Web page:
Films released in January are not expected to be Oscars. What is expected of the new year is basically new trash, so make sure you keep your expectations low when going into “Bride Wars.” However, even with those lowly standards, “Bride Wars” is just an absolute failure. It is downright bad.
The comedy looked like it would be a little more promising than most of the other wedding films with two star actresses, Kate Hudson and Anne Hathaway, who have had big success with other light comedy roles. However, the plot in “Bride Wars” proved to be a complete disaster.
Liv (Hudson) is a hard-working, outspoken lawyer, while Emma (Hathaway) is a relatively unassuming teacher who pleases everyone. Neither acted poorly; in fact, the only major thing that brought this film so far down is the moronic screenplay. The plot and screenplay are downright atrocious, making “Bride Wars” a dismal failure.
Liv and Emma have been friends since childhood and despite their differences in personality, the two friends have one thing in common: They both want to be married in June at the Plaza Hotel. Lo and behold, they both get engaged. There is hugging, there is kissing and there is a lot of screaming.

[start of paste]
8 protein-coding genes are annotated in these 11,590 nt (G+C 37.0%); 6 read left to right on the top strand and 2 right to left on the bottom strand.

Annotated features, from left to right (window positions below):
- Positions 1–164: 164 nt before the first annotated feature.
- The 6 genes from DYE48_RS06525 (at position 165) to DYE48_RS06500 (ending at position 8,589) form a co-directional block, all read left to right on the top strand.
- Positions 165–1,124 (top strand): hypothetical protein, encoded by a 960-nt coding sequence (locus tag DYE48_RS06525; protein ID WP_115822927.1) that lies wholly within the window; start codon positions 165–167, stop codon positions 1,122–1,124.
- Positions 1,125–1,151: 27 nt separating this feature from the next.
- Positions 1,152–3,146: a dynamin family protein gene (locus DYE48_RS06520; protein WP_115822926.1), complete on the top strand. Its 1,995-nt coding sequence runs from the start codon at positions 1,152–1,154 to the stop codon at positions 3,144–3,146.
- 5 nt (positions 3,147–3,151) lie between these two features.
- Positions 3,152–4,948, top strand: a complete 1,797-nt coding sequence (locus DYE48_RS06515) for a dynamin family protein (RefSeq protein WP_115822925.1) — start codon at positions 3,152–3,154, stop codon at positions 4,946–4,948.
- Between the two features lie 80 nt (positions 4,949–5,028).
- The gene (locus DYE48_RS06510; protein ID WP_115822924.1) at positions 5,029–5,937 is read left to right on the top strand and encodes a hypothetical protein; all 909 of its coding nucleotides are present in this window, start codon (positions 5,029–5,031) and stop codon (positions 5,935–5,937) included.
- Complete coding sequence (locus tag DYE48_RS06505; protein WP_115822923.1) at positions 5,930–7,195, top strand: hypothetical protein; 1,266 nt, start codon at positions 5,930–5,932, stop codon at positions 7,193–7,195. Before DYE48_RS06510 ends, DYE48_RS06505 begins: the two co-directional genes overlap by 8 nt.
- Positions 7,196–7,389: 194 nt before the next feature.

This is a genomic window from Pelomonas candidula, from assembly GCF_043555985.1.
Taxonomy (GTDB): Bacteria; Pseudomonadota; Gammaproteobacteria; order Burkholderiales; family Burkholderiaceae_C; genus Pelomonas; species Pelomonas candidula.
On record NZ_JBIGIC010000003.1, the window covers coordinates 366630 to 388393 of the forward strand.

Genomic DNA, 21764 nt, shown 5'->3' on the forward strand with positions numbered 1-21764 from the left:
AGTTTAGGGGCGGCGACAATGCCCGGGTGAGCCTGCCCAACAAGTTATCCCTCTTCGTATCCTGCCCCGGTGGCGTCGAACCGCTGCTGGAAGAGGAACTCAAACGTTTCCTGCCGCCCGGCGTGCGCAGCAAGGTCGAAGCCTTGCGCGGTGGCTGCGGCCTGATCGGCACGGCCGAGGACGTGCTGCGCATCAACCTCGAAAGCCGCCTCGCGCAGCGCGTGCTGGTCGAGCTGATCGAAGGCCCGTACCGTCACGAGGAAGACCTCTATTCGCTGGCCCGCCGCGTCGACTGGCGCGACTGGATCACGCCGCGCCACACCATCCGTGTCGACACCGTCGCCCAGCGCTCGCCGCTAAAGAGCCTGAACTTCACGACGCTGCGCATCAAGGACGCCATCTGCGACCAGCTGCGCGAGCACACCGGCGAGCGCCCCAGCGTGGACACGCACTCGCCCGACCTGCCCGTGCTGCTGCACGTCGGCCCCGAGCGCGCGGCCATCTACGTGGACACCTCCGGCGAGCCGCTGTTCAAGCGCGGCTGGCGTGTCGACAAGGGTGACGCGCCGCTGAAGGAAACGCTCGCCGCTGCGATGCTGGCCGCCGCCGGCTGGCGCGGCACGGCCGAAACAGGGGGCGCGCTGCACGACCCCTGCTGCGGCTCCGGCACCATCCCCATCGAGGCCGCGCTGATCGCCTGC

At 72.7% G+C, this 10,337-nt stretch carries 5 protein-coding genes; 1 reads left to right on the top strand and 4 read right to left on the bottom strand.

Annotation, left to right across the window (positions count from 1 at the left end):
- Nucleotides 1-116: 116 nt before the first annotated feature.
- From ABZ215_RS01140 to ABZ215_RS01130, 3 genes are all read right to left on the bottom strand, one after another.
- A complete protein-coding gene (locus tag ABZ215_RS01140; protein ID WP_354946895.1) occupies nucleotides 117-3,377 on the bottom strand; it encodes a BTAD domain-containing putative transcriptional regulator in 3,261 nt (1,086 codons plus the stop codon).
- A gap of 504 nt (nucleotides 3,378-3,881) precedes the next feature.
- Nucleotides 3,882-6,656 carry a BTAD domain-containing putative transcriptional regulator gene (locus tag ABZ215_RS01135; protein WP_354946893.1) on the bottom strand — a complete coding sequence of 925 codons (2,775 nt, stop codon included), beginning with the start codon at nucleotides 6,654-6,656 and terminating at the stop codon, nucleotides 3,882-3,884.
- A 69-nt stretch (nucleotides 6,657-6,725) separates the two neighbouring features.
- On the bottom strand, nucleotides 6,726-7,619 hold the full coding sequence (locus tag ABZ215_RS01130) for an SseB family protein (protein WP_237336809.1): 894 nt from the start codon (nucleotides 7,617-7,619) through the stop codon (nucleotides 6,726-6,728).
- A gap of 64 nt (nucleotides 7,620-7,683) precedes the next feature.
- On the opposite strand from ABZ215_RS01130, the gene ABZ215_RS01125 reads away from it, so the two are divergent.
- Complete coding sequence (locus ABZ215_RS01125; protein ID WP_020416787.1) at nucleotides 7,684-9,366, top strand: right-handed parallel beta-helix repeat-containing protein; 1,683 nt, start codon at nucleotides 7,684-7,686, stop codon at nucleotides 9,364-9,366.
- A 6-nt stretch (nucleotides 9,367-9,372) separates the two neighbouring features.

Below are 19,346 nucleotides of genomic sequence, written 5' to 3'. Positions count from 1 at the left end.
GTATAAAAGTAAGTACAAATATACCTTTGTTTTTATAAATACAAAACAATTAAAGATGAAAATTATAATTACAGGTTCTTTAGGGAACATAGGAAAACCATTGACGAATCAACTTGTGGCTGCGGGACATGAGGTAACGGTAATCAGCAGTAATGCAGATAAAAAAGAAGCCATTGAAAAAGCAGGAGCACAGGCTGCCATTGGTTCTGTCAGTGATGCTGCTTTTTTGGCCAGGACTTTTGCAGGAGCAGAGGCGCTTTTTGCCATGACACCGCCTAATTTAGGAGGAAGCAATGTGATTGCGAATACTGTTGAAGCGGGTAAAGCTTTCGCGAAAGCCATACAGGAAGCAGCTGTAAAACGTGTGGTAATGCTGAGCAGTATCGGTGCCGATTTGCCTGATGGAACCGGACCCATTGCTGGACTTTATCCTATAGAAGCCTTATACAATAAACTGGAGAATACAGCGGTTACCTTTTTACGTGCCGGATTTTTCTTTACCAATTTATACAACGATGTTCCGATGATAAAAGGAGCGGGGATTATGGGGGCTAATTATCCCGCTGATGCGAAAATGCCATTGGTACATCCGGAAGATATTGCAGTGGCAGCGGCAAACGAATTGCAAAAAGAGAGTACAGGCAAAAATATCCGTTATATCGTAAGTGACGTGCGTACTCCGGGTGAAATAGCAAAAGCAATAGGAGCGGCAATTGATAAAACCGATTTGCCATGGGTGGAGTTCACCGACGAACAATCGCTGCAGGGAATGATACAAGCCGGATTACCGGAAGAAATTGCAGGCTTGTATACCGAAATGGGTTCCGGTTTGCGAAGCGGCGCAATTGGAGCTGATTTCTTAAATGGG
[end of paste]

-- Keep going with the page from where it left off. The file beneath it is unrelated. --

Then it all stops when an assistant screws up and they set their wedding on the same date at the Plaza Hotel. Neither Liv nor Emma want to have a double wedding. Neither want to change dates because the next June date is in three years. With neither bride giving in, Liv and Emma turn into Bridezillas, and become set on destroying each other’s weddings. That’s when all hell breaks loose.
“Bride Wars” turns into an ugly slapstick humor that, to put it simply, is not funny. The closest thing to it would be something out of Lindsay Lohan’s “Parent Trap,” but much worse. Emma sneaks into Liv’s salon appointment and turns her hair blue. Liv cooks Emma at a tanning session so that she is burned orange. That’s about as funny as it gets.
To top everything off, the film ends with the same message they portray through the entire film: Women are self-centered, spoiled brats who are infatuated with materialistic items and a big, flowery, fluffy wedding, with men just there to buy Tiffany boxes and smile. One would expect, at the very least, a resolution in the character flaws that both Liv and Emma possess. However, “Bride Wars” ends with the women being as pompous and self-absorbed as ever.
The worst part about the film is its predictability; the plot could be revealed from the trailer and the title alone. It’s a given that there will be pranks. It is obvious that there is going to be a crack in friendship. It is inevitable that there will be a happy ending and friendship will triumph. Ultimately, “Bride Wars” has nothing to offer but complete disappointment.